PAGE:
I recently attended an absolutely superb seminar given by Prof. Edward Parson on geo-engineering. I occasionally hear interesting things about some of the possibilities on my favourite science podcasts from the Guardian Science, Scientific American and Nature but it is not really a topic I know much about. I learnt some fascinating things from this seminar.

Some simple examples of geo-engineering include painting roads and house roofs white so that they reflect the sun. More advanced examples include putting reflexive (e.g. sulphur) particles into the stratosphere which can reflect heat. As it happens, there is an article on today's BBC suggesting that cloud whitening towers could be built to slow warming across the Arctic. 

The single main message that geo-engineering massively widen the climate possibilities, in both the good and bad directions. In the best case, it may have the capacity to solve global warming. In the worst case scenario, it can wipe humanity off the face of the earth and re-create 'snowball earth'. 

Good things: 
* Within a couple of years it can achieve the kind of cooling that it would take decades of carbon capture to achieve. And this an be achieved by putting reflexive particles into the atmosphere from almost anywhere. We know this because Mount Pinatuba erupted it cooled the earth by around half a degree Celsius and this lasted for a few years.
* It is cheap. The direct costs of doing this are probably just a few billion dollars a year. Basically nothing.
* When placed into the lower atmosphere they could reduce some of the more local effects of climate change such as tornadoes, floods etc.

* They don't solve everything. As pointed out by The God Species (one of my favourite books on climate change), the earth has many boundaries and crossing any one of them can have severe consequences.
* These technologies do not control earth and water temperatures in the same way so we are left with a much drier earth. This could effect things like the monsoon upon which billions of people rely.
* There may be ozone depletion which is worse that currently estimated. We will make the sky whiter and we are putting acid into the sky which will come down in the rain.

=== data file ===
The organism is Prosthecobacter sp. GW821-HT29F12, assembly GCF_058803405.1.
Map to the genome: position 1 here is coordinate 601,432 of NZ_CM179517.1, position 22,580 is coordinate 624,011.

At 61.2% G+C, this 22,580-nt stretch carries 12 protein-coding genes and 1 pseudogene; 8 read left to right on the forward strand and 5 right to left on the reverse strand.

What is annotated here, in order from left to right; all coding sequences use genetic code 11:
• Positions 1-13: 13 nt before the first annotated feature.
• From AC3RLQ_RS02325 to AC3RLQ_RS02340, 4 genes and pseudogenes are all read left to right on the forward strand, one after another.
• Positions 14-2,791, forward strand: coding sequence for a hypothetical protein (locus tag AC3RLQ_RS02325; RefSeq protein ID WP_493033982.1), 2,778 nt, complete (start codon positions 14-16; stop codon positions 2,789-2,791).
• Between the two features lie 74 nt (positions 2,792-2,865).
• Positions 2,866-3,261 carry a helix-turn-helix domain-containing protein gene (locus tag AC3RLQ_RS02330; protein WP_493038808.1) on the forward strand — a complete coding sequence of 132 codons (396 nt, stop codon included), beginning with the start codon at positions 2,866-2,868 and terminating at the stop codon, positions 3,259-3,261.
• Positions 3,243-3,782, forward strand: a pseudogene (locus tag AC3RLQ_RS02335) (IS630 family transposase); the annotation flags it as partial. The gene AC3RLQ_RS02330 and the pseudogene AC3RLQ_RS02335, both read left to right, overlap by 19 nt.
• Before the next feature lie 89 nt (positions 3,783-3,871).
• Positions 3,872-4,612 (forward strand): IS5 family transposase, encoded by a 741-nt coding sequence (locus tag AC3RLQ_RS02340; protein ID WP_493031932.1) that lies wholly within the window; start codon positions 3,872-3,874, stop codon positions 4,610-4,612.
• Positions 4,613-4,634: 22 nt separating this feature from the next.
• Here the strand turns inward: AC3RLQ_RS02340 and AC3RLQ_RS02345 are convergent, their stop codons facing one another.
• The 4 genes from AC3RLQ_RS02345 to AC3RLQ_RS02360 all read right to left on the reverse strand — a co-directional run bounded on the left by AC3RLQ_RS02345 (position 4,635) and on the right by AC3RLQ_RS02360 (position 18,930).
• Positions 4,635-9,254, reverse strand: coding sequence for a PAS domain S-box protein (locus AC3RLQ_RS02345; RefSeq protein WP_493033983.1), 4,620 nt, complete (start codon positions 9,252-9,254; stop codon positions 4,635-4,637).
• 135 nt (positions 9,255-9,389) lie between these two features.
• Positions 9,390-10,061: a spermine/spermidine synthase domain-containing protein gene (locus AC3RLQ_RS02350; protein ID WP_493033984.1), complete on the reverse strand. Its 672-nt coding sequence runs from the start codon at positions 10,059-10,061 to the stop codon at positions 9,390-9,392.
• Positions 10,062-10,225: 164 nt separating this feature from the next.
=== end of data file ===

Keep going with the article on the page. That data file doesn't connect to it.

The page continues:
One option would be to use geo-engineering to buy time or just on a local level. But this itself carries the human-behaviour risk that we come to rely on these technologies and don't make the efforts we should to reduce climate change. In addition, if we use geo-engineering to, say, keep the planet 5 degrees cooler than it would be given the pollution we cause, and then one day we are unable or unwilling to use the technology, the earth would very suddenly gain those 5 degrees with all of the consequences.

We then have issues related international cooperation and conflict. Who has the right to decide to use this technology? Many large, wealthy and technologically advanced countries have the ability to do this and there would be winners and losers. Could it create international conflict? Could it be used as a tool for international conflict? If a country or group of countries take the lead, even if it is with the best intentions, there would be some losers. How do we compensate those losers? What if something goes wrong, the leaders could be blamed for it and perhaps accused of deliberately behaving in a malevolent way even when no such intentions existed. 

How do we create international laws and institutions which are capable of addressing these issues?

On the other hand, without this option, we could be heading for disaster already. We could behave badly and take humanity on a path to destruction. But we could also simply be unlucky. Even if we do everything we should do, climate change might still place human existence in peril. If we arrive at this point and have not already tested this technology, then we risk either not being able to develop it quickly or using it in a dangerous way.

Therefore, we somehow want to have the option to use this technology. BUT without it in any way causing a moral hazard problem - i.e. without it changing human behaviour. Knowing that we MIGHT be able to call on this in the future is not a good reason not to behave correctly now. AND we need to be able to think carefully about the scientific and institutional international context including all of the risks. Geo-engineering has the capacity to save humanity or kill us. Abandoning it has severe consequences and so might developing it if we are unable to manage it. Should be fun to watch the scientific progress and follow the emotional debates it will generate.

Buy your own environment bonds